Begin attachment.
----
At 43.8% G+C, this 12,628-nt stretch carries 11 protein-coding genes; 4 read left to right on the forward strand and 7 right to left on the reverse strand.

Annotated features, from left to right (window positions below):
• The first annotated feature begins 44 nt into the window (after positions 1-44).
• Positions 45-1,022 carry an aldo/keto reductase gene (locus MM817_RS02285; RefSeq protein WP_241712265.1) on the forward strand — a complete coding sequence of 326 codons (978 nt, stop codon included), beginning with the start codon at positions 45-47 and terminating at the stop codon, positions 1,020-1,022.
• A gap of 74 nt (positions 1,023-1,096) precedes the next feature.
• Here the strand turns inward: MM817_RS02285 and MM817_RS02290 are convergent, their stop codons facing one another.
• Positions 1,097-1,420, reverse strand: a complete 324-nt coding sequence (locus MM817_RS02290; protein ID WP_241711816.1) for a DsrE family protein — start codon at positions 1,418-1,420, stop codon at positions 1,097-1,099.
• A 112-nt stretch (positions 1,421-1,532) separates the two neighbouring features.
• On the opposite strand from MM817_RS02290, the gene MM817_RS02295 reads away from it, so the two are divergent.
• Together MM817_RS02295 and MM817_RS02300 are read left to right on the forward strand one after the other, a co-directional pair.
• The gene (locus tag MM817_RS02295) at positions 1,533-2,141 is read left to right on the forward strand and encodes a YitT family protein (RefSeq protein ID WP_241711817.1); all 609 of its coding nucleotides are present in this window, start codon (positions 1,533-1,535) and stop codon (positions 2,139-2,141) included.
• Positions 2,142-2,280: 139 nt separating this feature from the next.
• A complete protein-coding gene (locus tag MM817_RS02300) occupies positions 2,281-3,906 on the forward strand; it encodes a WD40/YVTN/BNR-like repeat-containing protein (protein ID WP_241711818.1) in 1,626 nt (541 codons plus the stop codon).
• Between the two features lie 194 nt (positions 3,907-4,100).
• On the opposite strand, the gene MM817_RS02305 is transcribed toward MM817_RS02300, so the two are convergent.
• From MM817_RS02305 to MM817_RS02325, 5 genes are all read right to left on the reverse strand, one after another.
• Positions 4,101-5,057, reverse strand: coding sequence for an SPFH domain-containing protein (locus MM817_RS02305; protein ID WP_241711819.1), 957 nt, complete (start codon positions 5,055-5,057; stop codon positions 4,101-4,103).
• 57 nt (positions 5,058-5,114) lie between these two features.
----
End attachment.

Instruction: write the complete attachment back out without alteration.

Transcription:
At 43.8% G+C, this 12,628-nt stretch carries 11 protein-coding genes; 4 read left to right on the forward strand and 7 right to left on the reverse strand.

Annotated features, from left to right (window positions below):
• The first annotated feature begins 44 nt into the window (after positions 1-44).
• Positions 45-1,022 carry an aldo/keto reductase gene (locus MM817_RS02285; RefSeq protein WP_241712265.1) on the forward strand — a complete coding sequence of 326 codons (978 nt, stop codon included), beginning with the start codon at positions 45-47 and terminating at the stop codon, positions 1,020-1,022.
• A gap of 74 nt (positions 1,023-1,096) precedes the next feature.
• Here the strand turns inward: MM817_RS02285 and MM817_RS02290 are convergent, their stop codons facing one another.
• Positions 1,097-1,420, reverse strand: a complete 324-nt coding sequence (locus MM817_RS02290; protein ID WP_241711816.1) for a DsrE family protein — start codon at positions 1,418-1,420, stop codon at positions 1,097-1,099.
• A 112-nt stretch (positions 1,421-1,532) separates the two neighbouring features.
• On the opposite strand from MM817_RS02290, the gene MM817_RS02295 reads away from it, so the two are divergent.
• Together MM817_RS02295 and MM817_RS02300 are read left to right on the forward strand one after the other, a co-directional pair.
• The gene (locus tag MM817_RS02295) at positions 1,533-2,141 is read left to right on the forward strand and encodes a YitT family protein (RefSeq protein ID WP_241711817.1); all 609 of its coding nucleotides are present in this window, start codon (positions 1,533-1,535) and stop codon (positions 2,139-2,141) included.
• Positions 2,142-2,280: 139 nt separating this feature from the next.
• A complete protein-coding gene (locus tag MM817_RS02300) occupies positions 2,281-3,906 on the forward strand; it encodes a WD40/YVTN/BNR-like repeat-containing protein (protein ID WP_241711818.1) in 1,626 nt (541 codons plus the stop codon).
• Between the two features lie 194 nt (positions 3,907-4,100).
• On the opposite strand, the gene MM817_RS02305 is transcribed toward MM817_RS02300, so the two are convergent.
• From MM817_RS02305 to MM817_RS02325, 5 genes are all read right to left on the reverse strand, one after another.
• Positions 4,101-5,057, reverse strand: coding sequence for an SPFH domain-containing protein (locus MM817_RS02305; protein ID WP_241711819.1), 957 nt, complete (start codon positions 5,055-5,057; stop codon positions 4,101-4,103).
• 57 nt (positions 5,058-5,114) lie between these two features.